Gifts from the Sea
Written by The Beertator June 2003
So I'm sitting here, I have my MacD's Steak and Egg Bagel, coffee, and hash brown. I even have my own bottle of ketchup from the fridge coz MacD's always forgets the ketchup (Y'know and that really bugs me coz they never forget to ask, but I'll save that rant for a special occasion).
I have my new temporary fave band (the 188.8.131.52's, jap-a-billy girl band) playing. I even have my favorite comfy slippers and fleecy sweater kinda thingy on.
Can someone tell me why the freak I have writers block! It probably has something to do with the fact that I really do like the beer I'm reviewing. I really didn't want it to be good. I wanted it to suck.
Lemme back it up a bit -
So Scotty tells me I should try this new beer he just got in
(Dreamy harp music, please)
"It's made with seaweed", says he.
Not broccoli. Not asparagus. Neither beef broth, kim-chee, coffee grounds, feathers, organic spelt, nor herring.
Now there's a gimmick. I never thought of the seaweed angle before.
So I'm thinking this is going to go over like that German fitness bread I purchased at the close-out store for 79 cents.
I don't think I mentioned that the name of the beer is Kelpie Seaweed Ale. Sorry, I'm terrible with names. Not a good trait to have if you're reviewing something, ya know, to forget to actually identify the product?
It has a picture of a green blob or something on the label. I guess it is an artist's rendering of kelp, but it's not readily identifiable as kelp. But then again what do I know about drawing kelp?
I originally thought it was a giant octopus on the label, which would be a much more cool label, if ya ask me. Even better if it were devouring a ship in a storm. Maybe even a real baby octopus in every quart bottle. Yar! It'd be a true briney seafarin' beer if ever there were. Anyways you can decide what that drawing is. Most 5 year-olds could have made a better label.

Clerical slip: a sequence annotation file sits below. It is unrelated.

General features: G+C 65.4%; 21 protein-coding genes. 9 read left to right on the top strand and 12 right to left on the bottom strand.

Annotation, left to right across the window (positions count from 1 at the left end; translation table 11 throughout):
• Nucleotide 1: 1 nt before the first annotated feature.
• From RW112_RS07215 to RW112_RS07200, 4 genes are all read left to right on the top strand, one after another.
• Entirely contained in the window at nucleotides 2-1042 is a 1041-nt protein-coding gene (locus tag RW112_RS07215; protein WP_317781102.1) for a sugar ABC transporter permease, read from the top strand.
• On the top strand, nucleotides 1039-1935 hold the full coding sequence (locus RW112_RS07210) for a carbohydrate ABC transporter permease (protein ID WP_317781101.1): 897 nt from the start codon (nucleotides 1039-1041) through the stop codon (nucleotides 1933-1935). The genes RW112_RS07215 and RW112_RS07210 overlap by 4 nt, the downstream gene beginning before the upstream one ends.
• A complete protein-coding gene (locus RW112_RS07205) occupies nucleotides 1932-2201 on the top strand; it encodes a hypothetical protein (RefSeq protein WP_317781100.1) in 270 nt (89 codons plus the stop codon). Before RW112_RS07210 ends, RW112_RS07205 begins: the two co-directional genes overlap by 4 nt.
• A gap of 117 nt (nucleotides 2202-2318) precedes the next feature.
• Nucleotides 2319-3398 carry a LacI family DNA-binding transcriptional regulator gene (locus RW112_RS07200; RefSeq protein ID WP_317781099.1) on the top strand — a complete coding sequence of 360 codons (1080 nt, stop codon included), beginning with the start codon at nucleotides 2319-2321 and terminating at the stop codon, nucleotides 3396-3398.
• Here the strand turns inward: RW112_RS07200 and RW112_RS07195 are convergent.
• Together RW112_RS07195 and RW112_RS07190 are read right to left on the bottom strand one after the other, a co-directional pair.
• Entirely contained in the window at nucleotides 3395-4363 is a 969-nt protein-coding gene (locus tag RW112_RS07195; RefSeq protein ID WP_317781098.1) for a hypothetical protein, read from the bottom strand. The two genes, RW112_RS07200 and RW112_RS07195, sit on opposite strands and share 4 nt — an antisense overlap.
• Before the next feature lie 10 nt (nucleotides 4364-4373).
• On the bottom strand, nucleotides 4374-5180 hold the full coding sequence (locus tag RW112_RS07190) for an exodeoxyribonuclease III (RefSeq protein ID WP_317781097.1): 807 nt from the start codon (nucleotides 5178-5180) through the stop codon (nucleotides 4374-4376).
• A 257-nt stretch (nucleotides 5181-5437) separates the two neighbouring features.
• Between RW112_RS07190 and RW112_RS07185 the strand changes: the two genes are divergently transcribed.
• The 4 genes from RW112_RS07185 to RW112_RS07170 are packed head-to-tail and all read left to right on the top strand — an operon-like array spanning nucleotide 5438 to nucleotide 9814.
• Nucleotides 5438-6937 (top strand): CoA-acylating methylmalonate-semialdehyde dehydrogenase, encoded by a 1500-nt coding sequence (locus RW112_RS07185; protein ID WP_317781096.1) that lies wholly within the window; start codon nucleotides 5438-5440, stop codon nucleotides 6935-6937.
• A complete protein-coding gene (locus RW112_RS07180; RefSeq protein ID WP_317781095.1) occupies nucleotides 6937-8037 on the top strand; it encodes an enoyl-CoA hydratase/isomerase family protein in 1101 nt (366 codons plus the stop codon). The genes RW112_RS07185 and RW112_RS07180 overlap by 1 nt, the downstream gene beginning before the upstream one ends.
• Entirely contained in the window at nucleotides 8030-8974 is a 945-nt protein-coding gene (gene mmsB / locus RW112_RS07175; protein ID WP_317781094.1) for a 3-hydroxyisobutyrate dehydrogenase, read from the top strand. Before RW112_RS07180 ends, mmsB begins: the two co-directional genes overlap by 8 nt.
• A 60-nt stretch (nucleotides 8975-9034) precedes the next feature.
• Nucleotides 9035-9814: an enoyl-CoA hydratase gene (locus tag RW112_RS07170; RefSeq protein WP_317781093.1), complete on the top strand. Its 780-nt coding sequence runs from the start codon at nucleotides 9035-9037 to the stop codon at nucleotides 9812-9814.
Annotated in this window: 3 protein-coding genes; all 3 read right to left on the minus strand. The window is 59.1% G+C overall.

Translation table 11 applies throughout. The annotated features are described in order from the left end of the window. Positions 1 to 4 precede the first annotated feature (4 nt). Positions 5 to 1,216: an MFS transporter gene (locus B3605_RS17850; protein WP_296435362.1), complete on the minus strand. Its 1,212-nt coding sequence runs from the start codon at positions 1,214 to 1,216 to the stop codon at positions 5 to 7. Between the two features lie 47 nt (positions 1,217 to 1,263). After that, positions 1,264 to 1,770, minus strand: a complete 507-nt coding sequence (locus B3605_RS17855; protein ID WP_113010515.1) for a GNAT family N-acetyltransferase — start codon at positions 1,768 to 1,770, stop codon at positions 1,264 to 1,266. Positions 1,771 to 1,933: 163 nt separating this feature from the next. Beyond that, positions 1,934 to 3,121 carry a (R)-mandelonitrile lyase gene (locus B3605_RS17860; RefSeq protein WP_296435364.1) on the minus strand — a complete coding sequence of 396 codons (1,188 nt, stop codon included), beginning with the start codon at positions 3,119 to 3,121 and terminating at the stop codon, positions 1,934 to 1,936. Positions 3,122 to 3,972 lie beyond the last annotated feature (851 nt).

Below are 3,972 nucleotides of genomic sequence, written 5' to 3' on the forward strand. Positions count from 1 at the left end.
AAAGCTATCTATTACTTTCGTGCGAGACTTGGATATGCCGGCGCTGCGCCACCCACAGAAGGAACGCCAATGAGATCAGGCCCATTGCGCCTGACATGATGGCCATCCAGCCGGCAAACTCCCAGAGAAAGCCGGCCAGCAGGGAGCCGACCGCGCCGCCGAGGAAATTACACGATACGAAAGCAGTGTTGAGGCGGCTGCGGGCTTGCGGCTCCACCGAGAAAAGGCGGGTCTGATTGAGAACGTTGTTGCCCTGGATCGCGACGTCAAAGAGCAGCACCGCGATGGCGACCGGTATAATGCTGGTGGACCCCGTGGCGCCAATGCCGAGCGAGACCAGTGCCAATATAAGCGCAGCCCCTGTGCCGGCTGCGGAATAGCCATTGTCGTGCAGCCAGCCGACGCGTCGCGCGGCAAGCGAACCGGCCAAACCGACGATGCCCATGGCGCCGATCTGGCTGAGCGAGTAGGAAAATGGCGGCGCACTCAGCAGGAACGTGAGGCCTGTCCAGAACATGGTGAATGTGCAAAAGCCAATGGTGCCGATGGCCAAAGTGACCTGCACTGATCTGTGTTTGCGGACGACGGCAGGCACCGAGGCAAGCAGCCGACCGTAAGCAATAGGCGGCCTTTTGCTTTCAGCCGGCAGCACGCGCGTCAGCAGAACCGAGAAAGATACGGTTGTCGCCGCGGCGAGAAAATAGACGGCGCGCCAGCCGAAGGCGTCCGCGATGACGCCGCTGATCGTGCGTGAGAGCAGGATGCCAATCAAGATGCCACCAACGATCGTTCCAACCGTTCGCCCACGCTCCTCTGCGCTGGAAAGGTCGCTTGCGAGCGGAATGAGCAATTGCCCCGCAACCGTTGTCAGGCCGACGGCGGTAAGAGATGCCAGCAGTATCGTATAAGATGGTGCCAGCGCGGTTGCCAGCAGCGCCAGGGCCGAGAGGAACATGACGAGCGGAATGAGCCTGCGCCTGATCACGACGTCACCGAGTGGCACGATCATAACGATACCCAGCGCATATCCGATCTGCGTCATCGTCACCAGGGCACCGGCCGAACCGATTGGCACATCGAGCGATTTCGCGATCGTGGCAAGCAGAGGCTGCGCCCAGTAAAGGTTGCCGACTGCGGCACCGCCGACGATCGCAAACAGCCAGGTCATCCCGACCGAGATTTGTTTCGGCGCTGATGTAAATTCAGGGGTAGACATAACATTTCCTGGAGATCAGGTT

Aside from the really bad label art that was probably inspired after a night of drinking the stuff and listening to a few Yes albums, on the back of the bottle is the Kelpie story:
"Prior to the 1850's there were many Scottish coastal ale-houses which brewed their own ales, these ales were made from local malted barley which was grown on fields fertilized with seaweed. This environment gave the barley a very specific flavour which we have recreated by the inclusion of fresh seaweed in the mash tun. In addition to the seaweed (bladder rack) harvested on the Argyll coast we have used only organically grown malt - the darker malts roasted by
Okay so I drinks it. I likes it. It has a lot of chocolate and molasses, very hoppy and a hint of bitter. Lots of fizz. It reminds me of my favorite Scotch Ale, Black Douglas. A little more fizzy than Old Heathen. One thing I don't taste, you guessed it, seaweed! I thought I'd need a hit of wasabi and pickled ginger with every slug.
So, I guess I'd say its a really good beer with a really bad gimmick, but I'd recommend it, especially if you like those chocolate ales. It's refreshing not to find out that it was a bad beer with a good gimmick, which is usually the case.
It certainly tasted better than the Absenthe I tried the other day when Me and a few of my mates wound up spending the night at some nice goth couple's house after a night of clubbing in Philly. I says "Oi, wot's the green stuff? Never seen that before..." Lemme tell ya, never try absynthe together with Wawa hoagies at 3:00 in the morning, just don't. But I digress.